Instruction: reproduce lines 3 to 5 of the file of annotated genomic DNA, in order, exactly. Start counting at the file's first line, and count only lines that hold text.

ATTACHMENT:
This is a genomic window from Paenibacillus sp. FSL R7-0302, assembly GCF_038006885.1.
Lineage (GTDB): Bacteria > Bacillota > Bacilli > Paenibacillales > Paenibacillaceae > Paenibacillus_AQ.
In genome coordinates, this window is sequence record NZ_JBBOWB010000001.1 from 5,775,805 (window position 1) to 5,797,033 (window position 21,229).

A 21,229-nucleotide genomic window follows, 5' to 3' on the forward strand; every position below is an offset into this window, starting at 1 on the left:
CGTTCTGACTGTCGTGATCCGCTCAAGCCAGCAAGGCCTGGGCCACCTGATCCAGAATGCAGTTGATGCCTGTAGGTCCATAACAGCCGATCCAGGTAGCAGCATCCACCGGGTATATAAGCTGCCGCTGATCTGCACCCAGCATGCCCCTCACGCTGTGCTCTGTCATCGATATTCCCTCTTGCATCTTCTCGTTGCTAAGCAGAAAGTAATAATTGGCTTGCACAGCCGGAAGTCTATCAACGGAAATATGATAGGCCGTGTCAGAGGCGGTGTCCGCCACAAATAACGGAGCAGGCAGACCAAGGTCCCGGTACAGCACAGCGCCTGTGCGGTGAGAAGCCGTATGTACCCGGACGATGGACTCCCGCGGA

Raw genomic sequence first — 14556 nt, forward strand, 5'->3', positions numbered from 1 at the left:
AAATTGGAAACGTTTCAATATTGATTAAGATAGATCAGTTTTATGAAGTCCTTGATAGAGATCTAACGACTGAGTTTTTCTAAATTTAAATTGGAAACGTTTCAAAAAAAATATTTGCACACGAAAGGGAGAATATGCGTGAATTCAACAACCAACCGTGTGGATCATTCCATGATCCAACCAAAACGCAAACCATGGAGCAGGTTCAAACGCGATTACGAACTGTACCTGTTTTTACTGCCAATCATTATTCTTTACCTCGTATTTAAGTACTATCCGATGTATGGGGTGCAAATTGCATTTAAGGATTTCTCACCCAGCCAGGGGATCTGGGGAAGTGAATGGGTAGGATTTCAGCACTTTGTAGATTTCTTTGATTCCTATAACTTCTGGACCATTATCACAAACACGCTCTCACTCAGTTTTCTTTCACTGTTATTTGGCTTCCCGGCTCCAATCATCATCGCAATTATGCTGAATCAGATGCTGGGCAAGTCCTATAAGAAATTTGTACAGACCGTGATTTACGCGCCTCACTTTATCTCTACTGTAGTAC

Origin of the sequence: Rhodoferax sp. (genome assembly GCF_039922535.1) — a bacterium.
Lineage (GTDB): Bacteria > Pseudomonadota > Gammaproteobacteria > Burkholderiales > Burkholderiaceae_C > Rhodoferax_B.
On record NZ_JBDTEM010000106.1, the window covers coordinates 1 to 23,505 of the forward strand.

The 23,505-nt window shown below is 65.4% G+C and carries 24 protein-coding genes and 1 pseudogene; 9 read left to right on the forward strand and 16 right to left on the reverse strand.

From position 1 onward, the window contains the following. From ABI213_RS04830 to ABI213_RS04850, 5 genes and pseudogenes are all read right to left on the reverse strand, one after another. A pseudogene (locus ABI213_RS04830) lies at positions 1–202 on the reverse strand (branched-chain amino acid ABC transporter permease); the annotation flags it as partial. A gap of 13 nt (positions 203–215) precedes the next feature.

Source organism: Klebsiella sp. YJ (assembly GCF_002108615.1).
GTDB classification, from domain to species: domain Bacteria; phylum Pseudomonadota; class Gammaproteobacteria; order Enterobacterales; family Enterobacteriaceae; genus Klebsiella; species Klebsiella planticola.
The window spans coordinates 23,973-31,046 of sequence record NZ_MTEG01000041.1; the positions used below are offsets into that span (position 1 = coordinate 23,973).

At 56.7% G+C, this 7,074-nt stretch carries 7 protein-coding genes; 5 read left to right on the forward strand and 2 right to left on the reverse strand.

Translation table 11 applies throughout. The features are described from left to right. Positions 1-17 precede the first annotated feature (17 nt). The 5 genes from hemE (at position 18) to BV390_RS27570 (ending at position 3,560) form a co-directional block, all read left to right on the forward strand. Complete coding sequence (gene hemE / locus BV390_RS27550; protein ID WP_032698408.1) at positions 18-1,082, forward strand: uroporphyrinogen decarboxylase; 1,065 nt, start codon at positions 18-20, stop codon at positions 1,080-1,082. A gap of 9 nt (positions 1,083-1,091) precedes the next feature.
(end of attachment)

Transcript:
In genome coordinates, this window is sequence record NZ_JBBOWB010000001.1 from 5,775,805 (window position 1) to 5,797,033 (window position 21,229).

A 21,229-nucleotide genomic window follows, 5' to 3' on the forward strand; every position below is an offset into this window, starting at 1 on the left:
CGTTCTGACTGTCGTGATCCGCTCAAGCCAGCAAGGCCTGGGCCACCTGATCCAGAATGCAGTTGATGCCTGTAGGTCCATAACAGCCGATCCAGGTAGCAGCATCCACCGGGTATATAAGCTGCCGCTGATCTGCACCCAGCATGCCCCTCACGCTGTGCTCTGTCATCGATATTCCCTCTTGCATCTTCTCGTTGCTAAGCAGAAAGTAATAATTGGCTTGCACAGCCGGAAGTCTATCAACGGAAATATGATAGGCCGTGTCAGAGGCGGTGTCCGCCACAAATAACGGAGCAGGCAGACCAAGGTCCCGGTACAGCACAGCGCCTGTGCGGTGAGAAGCCGTATGTACCCGGACGATGGACTCCCGCGGA